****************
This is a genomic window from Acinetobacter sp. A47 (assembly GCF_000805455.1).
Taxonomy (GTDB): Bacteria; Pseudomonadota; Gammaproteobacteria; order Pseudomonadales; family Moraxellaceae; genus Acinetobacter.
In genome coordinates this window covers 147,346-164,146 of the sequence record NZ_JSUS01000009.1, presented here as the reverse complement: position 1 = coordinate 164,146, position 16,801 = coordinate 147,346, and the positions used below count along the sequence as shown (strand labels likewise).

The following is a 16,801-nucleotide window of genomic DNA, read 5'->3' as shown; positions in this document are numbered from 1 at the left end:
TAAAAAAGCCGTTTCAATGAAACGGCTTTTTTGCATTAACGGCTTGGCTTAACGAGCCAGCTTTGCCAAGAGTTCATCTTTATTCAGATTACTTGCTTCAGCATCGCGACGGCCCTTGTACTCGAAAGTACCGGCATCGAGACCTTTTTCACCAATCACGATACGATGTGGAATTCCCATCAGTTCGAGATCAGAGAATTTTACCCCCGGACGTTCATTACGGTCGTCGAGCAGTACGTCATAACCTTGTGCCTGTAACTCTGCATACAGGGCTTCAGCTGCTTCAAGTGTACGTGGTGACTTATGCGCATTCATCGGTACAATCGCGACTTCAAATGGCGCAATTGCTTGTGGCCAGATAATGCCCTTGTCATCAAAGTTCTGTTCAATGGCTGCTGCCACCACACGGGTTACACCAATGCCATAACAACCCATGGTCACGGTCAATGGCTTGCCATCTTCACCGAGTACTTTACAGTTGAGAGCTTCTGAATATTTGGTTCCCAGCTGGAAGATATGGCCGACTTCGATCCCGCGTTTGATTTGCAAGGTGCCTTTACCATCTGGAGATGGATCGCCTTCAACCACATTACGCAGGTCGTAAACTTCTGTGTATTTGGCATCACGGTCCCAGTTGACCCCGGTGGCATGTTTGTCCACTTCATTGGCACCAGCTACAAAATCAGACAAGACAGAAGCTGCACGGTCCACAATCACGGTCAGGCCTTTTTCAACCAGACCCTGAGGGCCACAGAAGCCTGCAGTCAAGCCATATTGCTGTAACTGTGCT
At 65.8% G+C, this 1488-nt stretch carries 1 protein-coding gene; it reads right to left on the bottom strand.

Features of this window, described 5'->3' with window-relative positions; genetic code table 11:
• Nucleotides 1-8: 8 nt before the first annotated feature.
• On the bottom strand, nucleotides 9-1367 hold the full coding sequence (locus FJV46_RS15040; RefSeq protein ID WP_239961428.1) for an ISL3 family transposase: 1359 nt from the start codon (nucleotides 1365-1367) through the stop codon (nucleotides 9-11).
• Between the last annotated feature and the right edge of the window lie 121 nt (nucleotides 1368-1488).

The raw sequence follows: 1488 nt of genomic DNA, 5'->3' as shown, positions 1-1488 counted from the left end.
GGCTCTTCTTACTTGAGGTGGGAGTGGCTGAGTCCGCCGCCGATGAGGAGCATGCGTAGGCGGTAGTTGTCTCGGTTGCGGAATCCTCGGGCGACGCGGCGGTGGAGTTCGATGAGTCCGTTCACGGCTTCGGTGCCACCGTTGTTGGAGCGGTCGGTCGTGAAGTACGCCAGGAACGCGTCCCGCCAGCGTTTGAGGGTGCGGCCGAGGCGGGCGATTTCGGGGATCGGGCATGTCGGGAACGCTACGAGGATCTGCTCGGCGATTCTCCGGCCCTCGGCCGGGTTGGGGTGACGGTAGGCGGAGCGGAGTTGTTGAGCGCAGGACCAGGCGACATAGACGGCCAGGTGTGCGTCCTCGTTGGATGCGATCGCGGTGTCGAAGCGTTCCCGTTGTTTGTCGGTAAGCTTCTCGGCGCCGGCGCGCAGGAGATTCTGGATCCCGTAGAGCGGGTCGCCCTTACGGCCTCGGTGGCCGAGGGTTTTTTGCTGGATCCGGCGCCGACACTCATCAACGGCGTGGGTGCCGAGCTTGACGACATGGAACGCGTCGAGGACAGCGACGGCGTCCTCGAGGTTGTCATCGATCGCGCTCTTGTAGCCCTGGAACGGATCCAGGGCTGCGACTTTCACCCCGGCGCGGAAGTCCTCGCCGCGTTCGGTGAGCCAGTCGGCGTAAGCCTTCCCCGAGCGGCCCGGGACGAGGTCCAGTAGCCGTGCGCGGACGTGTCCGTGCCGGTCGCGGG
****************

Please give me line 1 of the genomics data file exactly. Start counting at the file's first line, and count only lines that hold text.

This is a genomic window from Acinetobacter sp. A47 (assembly GCF_000805455.1).